We tend to be a bit more careful when we make our daily stop to the toilet. But I would also venture that your “technique” to getting to the seat is more of a good morning with a “whatever knee bend” to get your ass to the chair. Sound about right?
Don’t Crash or Crumble; Pull Into the Hole
My favorite cue for all of my athletes is to puuuuull themselves into the hole. For reasons I have tried to establish above, we might be able to arrive in a squatting position that may or may not be acceptable, but nearly every athlete I encounter has no practice on how to get there effectively. The chair-flops, driver’s-seat-dives, and toilet-good-mornings don’t count as good reps. In fact, on some low level, they influence your squat reps more than you know.
I can look you in the eye and say with complete confidence that 0% of my athletes have any idea of what I’m talking about when I deliver this cue to them for the first time. The notion of how they are getting down has never occurred to them, nor evidently the coaches who taught them prior to me. Most of them awkwardly “drop it like it’s hot,” or go down a bit slower, but for slow’s sake. Gravity, the bar, and the load are all in charge of crumbling them toward their understanding of the bottom, then they attempt to organize some semblance of tension for the big push to get up. It’s a hot mess.
What we teach is a controlled descent that is less of an eccentric contraction as the muscles lengthen, and more of a concentric contraction of the hip flexors, hamstrings and ankle dorsiflexors. It is an orchestra of active muscles contracting (shortening) and creating the pull, to take the athlete to their desired depth.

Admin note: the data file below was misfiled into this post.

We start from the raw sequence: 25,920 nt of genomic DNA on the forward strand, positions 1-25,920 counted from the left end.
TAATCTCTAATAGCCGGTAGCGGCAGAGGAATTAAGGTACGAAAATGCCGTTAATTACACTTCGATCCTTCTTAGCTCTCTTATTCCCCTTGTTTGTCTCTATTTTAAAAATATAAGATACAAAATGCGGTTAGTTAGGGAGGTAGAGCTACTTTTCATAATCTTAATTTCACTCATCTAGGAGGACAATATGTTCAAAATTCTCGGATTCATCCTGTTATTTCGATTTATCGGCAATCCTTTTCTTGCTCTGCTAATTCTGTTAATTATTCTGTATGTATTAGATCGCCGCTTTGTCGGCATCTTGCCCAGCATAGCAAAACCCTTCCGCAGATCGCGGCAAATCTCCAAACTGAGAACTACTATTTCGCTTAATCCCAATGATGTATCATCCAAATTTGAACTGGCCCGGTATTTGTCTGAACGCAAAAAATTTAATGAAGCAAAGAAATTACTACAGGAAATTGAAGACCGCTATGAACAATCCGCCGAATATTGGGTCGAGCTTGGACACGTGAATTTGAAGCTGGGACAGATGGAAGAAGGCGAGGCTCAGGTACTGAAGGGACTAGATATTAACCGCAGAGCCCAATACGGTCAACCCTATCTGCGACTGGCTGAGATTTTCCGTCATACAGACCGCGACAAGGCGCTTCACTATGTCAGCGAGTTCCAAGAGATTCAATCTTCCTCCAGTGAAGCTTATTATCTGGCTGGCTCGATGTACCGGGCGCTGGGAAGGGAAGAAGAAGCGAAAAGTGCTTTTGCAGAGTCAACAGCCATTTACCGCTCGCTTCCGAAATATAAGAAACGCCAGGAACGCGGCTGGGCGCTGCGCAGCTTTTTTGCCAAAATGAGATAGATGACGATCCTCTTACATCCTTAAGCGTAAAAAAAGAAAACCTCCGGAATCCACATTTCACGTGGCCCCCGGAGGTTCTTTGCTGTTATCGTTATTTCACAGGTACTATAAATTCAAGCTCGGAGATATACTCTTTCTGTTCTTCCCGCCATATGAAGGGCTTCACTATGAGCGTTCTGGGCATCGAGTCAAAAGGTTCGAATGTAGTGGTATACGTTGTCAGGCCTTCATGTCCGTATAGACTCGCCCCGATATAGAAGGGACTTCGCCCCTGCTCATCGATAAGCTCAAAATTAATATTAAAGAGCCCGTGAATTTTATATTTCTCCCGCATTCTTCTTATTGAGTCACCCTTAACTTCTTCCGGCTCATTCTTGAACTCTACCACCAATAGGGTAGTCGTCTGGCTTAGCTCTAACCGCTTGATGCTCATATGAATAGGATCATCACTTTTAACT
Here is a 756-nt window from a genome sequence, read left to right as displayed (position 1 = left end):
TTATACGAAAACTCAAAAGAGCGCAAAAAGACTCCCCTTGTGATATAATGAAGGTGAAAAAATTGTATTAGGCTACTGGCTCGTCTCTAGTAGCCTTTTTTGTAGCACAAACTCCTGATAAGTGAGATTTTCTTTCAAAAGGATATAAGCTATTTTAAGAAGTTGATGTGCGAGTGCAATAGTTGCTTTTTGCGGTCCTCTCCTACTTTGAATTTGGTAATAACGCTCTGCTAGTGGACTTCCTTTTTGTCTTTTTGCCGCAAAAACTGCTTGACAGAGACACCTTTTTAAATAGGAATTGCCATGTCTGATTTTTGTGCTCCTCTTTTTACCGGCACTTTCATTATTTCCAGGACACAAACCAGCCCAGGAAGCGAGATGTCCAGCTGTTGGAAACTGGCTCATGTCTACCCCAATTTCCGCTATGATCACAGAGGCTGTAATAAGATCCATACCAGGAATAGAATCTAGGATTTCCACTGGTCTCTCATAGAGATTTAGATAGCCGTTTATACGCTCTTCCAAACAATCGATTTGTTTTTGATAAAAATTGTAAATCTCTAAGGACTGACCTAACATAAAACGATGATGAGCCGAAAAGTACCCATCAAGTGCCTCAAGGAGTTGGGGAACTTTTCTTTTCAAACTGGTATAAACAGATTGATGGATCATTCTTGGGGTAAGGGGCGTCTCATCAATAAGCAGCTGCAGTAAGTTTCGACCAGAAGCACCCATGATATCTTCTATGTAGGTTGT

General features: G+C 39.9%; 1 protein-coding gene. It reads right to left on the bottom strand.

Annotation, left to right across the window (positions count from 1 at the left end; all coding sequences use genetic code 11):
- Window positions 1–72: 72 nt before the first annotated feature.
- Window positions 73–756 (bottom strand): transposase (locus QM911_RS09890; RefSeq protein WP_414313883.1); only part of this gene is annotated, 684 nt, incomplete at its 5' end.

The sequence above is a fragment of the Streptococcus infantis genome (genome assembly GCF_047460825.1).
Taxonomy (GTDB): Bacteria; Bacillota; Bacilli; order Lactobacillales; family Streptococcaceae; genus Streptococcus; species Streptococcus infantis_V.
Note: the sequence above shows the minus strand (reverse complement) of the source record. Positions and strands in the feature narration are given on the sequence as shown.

The Hip Flexors
The pull begins with the lifter engaging the hip flexors. There are around 10 muscles in the hips that are either directly or indirectly responsible for flexing the hip. Engage all of them. Muscles like the rectus femoris and the psoas contract hard to draw the knees up and move the lifter down. Activating this entire complex also creates space between the femoral head and the pelvis itself. This allows the lifter to comfortably sit lower and not feel jammed in the hip. I have had several athletes with hip labrum tears who were able to move pain-free and continue squatting because they are using this lone cue.
For the longest time, the hamstrings were an afterthought when it came to squatting. Not anymore. Engaging the hamstring the descending portion of the squat further adds control and stability to the system as the lifter sits into their groove. The hamstring is a knee flexor and hip extensor (by job title), and in this case, we want the knee flexor role to come into play. For squatting (and pistols especially
), the hamstrings help steer the legs, keeping some of the goofy stuff that tends to manifest to a minimum.
The Ankle Dorsiflexors